We spent Sunday as planned visiting our daughter and three-week-old grandson Zak Paul Xanthidis in south-east London before staring the journey proper on Monday.
The first leg involved an early-morning dash to catch the Eurotunnel train at Folkestone for the 35-minute journey under the English Channel to Calais involved rain. Not a lot of rain, but enough to remind us that we were in Britain and it was June.
The Kuryakyn luggage isn’t waterproof in any way but comes with separate nylon covers for the panniers and a plastic cover for the top case. They’re fiddly and billow madly in the wind, look like they’ll burn on the exhaust pipes but never do, but stuff stays more or less dry. The top case cover is secured by a slip-cord, but the seams around the cord had split early on it its life and so it was even more difficult to secure.
That’s probably why it was no longer there by the time we reached the Eurotunnel terminal, having presumably flown away en route. Not a big deal, we figured. A bigger deal was our decision to nip inside the terminal for a warming coffee and porridge, because we were ahead of schedule. We then headed for UK passport control in good time and got through without delay – with my wife’s South African passport, you can never be too sure.
French passport control, however, was much slower, with long queues, and when we eventually got through we’d missed our train’s loading time by minutes. Eurotunnel had thoughtfully laid on an extra service 20 minutes later, which spat us out into a drizzly Calais still more or less on schedule.
We’d decided to use the autoroute to cover as much ground as possible on day one, and it was a doddle. This was our first time using our new Garmin sat-nav in France, and it worked a treat as we headed east through the patchy rain, stopping for petrol every 120 miles or so. By lunchtime, the rain was largely behind us and we could feel the air getting warmer.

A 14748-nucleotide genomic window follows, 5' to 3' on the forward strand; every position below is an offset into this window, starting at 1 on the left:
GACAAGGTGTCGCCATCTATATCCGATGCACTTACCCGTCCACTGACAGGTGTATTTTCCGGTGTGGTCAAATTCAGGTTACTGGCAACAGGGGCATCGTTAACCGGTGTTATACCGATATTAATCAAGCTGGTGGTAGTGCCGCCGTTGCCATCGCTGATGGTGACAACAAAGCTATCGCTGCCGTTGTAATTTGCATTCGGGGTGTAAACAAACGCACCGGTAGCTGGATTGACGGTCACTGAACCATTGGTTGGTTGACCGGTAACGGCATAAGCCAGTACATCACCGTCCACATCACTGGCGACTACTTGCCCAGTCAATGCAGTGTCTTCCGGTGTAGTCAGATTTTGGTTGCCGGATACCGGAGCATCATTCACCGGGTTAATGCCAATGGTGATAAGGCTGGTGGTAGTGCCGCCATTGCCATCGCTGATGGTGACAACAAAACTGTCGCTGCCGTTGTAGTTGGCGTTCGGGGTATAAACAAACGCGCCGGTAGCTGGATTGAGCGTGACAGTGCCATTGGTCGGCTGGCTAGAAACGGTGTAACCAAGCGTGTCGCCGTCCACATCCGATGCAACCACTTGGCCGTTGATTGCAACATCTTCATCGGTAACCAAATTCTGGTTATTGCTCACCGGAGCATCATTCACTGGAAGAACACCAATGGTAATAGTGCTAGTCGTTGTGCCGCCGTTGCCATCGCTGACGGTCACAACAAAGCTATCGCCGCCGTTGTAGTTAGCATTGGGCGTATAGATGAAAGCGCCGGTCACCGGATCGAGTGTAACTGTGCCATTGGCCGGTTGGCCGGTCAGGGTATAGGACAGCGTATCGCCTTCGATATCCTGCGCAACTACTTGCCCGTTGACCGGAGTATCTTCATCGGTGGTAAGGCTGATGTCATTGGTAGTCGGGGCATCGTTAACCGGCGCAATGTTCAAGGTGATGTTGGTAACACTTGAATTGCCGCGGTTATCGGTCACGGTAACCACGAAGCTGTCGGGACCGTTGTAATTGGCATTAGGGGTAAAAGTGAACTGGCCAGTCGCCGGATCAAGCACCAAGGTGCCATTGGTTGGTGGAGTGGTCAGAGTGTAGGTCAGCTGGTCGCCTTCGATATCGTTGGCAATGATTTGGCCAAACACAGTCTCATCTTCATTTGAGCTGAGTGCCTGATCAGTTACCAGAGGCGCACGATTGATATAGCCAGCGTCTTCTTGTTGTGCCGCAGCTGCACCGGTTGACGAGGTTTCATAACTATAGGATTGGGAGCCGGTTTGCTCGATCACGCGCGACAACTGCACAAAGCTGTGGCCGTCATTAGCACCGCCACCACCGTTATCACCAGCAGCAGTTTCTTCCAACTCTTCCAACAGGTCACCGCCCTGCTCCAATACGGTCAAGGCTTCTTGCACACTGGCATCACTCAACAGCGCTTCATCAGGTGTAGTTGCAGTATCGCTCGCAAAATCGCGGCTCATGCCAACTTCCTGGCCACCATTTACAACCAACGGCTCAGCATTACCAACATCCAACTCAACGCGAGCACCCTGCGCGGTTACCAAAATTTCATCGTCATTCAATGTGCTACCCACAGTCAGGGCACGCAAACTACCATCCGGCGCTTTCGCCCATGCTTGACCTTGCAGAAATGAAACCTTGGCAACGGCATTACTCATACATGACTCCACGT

There were also two things I couldn’t feel: pain in my butt and pain in my back. For the past few years, I’ve had a sharp pain just below my left shoulder blade after about an hour on any bike. Peter was used to massaging it with her fingers, but it invariably came back. Not this day! No back pain. No idea why, but it was great news. What’s more, it stayed away for the entire trip.
Even better was the fact that my backside was also pain-free. For longer than I care to remember, I could pretty much guarantee that I would be squirming in my seat within two hours. I’d move about a bit and seek a more comfortable position, but it was never quite right – regardless of the bike I was riding.
But this day I felt fine, even after three hours. Then I realised that my new ISX Desert summer riding trousers had no seams on the bottom, whereas I’d always worn jeans or cargo pants in the past and their pocket seams had dug into my backside. I’ve criticised a lot of motorcycle seats over the years and now it seems that the problem was probably me, not the bike. Anyway, if you experience bum ache, try a seam-free pair of trousers. It would be the afternoon of day three before I felt the slightest twinge, and that was a one-off.
Our route took us past Arras and Reims to Chalons-en-Champagne, where we left the motorway and moved on to the slower but much more enjoyable routes nationale. By day’s end we’d reached Moyenmoutier in the Vosges region and found a really nice campsite there for the princely sum of €15. They served wonderfully cold beer but no food, saying that the nearby town had so many restaurants that there was no demand for food at the camp.
So we walked the 15 minutes in to the town, only to discover that there were indeed quite a few restaurants, although the majority were selling pizza and kebabs. What ever happened to French cuisine? The only other problem was that it was Monday, and almost all the restaurants were closed on Mondays!
We settled in for a one-hour wait at one of only two open pizza places in the area; fortunately, the pizza was great. But nowhere was open to serve alcohol and by the time we’d hiked back up the hill to the campsite the bar there was closed. Admittedly, their summer season was still a week or two away. So if you’re in the area, the Camping Vosgina campsite is really great, the nearby town less so, at least on Mondays.